Italy sends in army after riot erupts on council estate near Naples over new virus outbreak

Andrea Vogt
·2 min read
A resident living within the 'red zone' where 49 new coronavirus cases have been confirmed in Mongradone, southern Italy - ANSA
A resident living within the 'red zone' where 49 new coronavirus cases have been confirmed in Mongradone, southern Italy - ANSA

Italy sent soldiers and riot police as reinforcements on Friday to a council estate in the south of the country where a cluster of coronavirus cases among foreign farm workers has sparked tensions with locals. 

Violence flared between Italian residents and migrant workers on Thursday and Friday in the town of Mondragone, north of Naples, after five blocks of flats were locked down in an outbreak of 43 positive cases, mostly among Roma and Bulgarian field workers.

The trouble reportedly began after a group of Bulgarians attempted to force their way through a cordon put in place earlier this week, to protest not being able to return to work. 

Police persuaded them to return inside, but a few were later spotted heading out. A throng of angry resident Italians then gathered below the tower blocks shouting insults at the inhabitants, some of whom responded by throwing chairs and objects from their balconies.  

The affected council estate is home to some 300 Italians and 400 migrant workers from Eastern Europe, North Africa and South America. 

“We have put all the tower blocks in quarantine. Now they need to stay in their homes and respect the rules: for 15 days no-one enters or exits those buildings,” said Campania governor Vincenzo De Luca, who requested extra law enforcement from the interior ministry and threatened to lock down the whole town if screening identifies more than 100 cases.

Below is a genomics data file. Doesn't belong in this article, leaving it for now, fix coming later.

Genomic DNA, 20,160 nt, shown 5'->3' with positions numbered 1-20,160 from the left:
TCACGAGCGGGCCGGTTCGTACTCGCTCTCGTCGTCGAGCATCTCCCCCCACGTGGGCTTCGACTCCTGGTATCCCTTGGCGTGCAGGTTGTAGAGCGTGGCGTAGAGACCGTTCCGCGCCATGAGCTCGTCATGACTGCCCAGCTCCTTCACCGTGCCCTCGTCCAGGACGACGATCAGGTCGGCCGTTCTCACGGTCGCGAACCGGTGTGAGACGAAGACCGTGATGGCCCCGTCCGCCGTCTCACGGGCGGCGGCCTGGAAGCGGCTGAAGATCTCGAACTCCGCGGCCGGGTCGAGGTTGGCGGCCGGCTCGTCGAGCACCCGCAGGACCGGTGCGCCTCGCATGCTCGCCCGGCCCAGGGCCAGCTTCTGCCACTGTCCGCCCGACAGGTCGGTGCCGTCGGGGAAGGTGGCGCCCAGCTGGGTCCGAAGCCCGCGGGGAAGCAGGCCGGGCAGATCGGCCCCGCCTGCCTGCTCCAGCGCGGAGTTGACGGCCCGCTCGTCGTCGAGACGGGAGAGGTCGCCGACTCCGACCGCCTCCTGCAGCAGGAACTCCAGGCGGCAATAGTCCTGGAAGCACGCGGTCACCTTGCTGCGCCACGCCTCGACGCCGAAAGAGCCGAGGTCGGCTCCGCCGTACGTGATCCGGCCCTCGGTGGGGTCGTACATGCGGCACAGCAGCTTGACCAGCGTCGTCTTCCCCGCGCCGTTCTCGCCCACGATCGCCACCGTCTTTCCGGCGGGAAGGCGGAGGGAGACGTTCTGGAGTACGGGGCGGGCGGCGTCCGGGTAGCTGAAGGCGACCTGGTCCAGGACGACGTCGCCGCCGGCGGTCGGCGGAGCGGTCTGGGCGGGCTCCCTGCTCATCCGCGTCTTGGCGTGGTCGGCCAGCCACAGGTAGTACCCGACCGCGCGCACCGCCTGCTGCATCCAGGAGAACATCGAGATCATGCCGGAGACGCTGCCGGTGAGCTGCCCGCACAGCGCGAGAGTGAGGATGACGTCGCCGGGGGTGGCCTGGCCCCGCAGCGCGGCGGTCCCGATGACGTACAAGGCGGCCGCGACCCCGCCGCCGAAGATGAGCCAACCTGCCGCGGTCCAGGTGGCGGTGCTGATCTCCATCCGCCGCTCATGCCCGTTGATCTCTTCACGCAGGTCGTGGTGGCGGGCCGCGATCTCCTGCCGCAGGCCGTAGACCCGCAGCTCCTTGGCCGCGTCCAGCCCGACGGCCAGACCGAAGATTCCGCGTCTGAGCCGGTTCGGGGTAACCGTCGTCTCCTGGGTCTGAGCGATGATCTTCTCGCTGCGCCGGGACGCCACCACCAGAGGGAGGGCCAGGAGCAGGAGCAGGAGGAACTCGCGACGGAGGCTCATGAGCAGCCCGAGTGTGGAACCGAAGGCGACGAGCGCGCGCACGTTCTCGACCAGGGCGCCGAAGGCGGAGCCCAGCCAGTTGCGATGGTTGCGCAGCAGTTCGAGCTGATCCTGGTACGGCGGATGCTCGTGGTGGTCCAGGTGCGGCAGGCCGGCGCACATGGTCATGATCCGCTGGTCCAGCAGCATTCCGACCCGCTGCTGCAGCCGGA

Several vehicles with Bulgarian plates were vandalized and a van was set alight with a molotov cocktail on Friday morning before the army unit arrived.  

Italian riot police stand guard at the estate  - ANSA
Italian riot police stand guard at the estate - ANSA

The mostly undocumented workers are part of an exploited sector of so-called “invisibles” who scrape by as off-the-books day laborers and seasonal farmhands, picking tomatoes and tending the buffalo that produce milk for mozzarella. 

They often live in unsanitary conditions, crammed into camps and dilapidated buildings around Castel Volturno and Mondragone, two seaside towns along a polluted strip of land north of Naples, largely controlled by the Camorra organized crime syndicate.

In a separate incident in Sicily, tensions were also running high after 28 rescued migrants tested positive for coronavirus after being rescued and brought ashore by the German NGO ship Sea-Watch 3, which has recently resumed operations.  

The migrants are now being kept isolated in a quarantined area of a ferry offshore, along with 250 others.  

After a 10-week lockdown and 34,600 deaths, Italy is returning to near-normalcy with deaths and hospitalisations in steady decline. But health officials say contagion is continuing, with small outbreaks being monitored from north to south. In Rome, 123 infections were linked to a hospital while in Bologna, 64 new cases were traced back to warehouse workers at a courier and logistics company.